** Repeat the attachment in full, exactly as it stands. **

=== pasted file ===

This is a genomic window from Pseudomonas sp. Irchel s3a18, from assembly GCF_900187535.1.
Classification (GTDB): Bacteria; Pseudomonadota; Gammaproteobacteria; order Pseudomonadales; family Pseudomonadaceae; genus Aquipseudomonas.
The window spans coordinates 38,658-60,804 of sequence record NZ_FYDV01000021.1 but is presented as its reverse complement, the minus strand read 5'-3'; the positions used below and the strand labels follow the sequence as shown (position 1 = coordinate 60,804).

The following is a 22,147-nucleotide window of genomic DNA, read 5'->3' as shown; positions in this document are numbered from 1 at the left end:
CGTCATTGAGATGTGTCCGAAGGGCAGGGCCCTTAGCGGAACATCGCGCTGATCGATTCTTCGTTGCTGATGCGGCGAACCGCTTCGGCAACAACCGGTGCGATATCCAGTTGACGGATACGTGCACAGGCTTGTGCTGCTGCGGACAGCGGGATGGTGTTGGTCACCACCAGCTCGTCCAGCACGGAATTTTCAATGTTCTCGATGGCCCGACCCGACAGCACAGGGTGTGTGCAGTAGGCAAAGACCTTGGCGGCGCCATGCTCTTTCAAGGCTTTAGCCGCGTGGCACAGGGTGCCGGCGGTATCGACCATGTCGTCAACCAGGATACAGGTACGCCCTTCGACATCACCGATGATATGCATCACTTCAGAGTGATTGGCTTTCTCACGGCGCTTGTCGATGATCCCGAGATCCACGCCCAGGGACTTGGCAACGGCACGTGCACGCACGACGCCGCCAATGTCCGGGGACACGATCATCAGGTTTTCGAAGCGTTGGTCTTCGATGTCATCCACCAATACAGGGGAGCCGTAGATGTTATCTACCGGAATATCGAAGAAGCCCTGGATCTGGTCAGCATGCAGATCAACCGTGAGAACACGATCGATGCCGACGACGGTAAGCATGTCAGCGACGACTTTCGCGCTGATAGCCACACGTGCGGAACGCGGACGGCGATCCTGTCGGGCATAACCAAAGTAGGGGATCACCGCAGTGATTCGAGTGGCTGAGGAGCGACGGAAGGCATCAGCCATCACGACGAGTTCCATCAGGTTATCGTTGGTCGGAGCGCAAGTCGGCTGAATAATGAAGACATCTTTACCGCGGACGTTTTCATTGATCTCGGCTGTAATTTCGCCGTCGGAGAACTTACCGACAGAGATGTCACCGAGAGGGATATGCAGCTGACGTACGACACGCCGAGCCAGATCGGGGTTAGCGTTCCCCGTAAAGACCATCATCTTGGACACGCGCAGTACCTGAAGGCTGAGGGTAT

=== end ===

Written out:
This is a genomic window from Pseudomonas sp. Irchel s3a18, from assembly GCF_900187535.1.
Classification (GTDB): Bacteria; Pseudomonadota; Gammaproteobacteria; order Pseudomonadales; family Pseudomonadaceae; genus Aquipseudomonas.
The window spans coordinates 38,658-60,804 of sequence record NZ_FYDV01000021.1 but is presented as its reverse complement, the minus strand read 5'-3'; the positions used below and the strand labels follow the sequence as shown (position 1 = coordinate 60,804).

The following is a 22,147-nucleotide window of genomic DNA, read 5'->3' as shown; positions in this document are numbered from 1 at the left end:
CGTCATTGAGATGTGTCCGAAGGGCAGGGCCCTTAGCGGAACATCGCGCTGATCGATTCTTCGTTGCTGATGCGGCGAACCGCTTCGGCAACAACCGGTGCGATATCCAGTTGACGGATACGTGCACAGGCTTGTGCTGCTGCGGACAGCGGGATGGTGTTGGTCACCACCAGCTCGTCCAGCACGGAATTTTCAATGTTCTCGATGGCCCGACCCGACAGCACAGGGTGTGTGCAGTAGGCAAAGACCTTGGCGGCGCCATGCTCTTTCAAGGCTTTAGCCGCGTGGCACAGGGTGCCGGCGGTATCGACCATGTCGTCAACCAGGATACAGGTACGCCCTTCGACATCACCGATGATATGCATCACTTCAGAGTGATTGGCTTTCTCACGGCGCTTGTCGATGATCCCGAGATCCACGCCCAGGGACTTGGCAACGGCACGTGCACGCACGACGCCGCCAATGTCCGGGGACACGATCATCAGGTTTTCGAAGCGTTGGTCTTCGATGTCATCCACCAATACAGGGGAGCCGTAGATGTTATCTACCGGAATATCGAAGAAGCCCTGGATCTGGTCAGCATGCAGATCAACCGTGAGAACACGATCGATGCCGACGACGGTAAGCATGTCAGCGACGACTTTCGCGCTGATAGCCACACGTGCGGAACGCGGACGGCGATCCTGTCGGGCATAACCAAAGTAGGGGATCACCGCAGTGATTCGAGTGGCTGAGGAGCGACGGAAGGCATCAGCCATCACGACGAGTTCCATCAGGTTATCGTTGGTCGGAGCGCAAGTCGGCTGAATAATGAAGACATCTTTACCGCGGACGTTTTCATTGATCTCGGCTGTAATTTCGCCGTCGGAGAACTTACCGACAGAGATGTCACCGAGAGGGATATGCAGCTGACGTACGACACGCCGAGCCAGATCGGGGTTAGCGTTCCCCGTAAAGACCATCATCTTGGACACGCGCAGTACCTGAAGGCTGAGGGTAT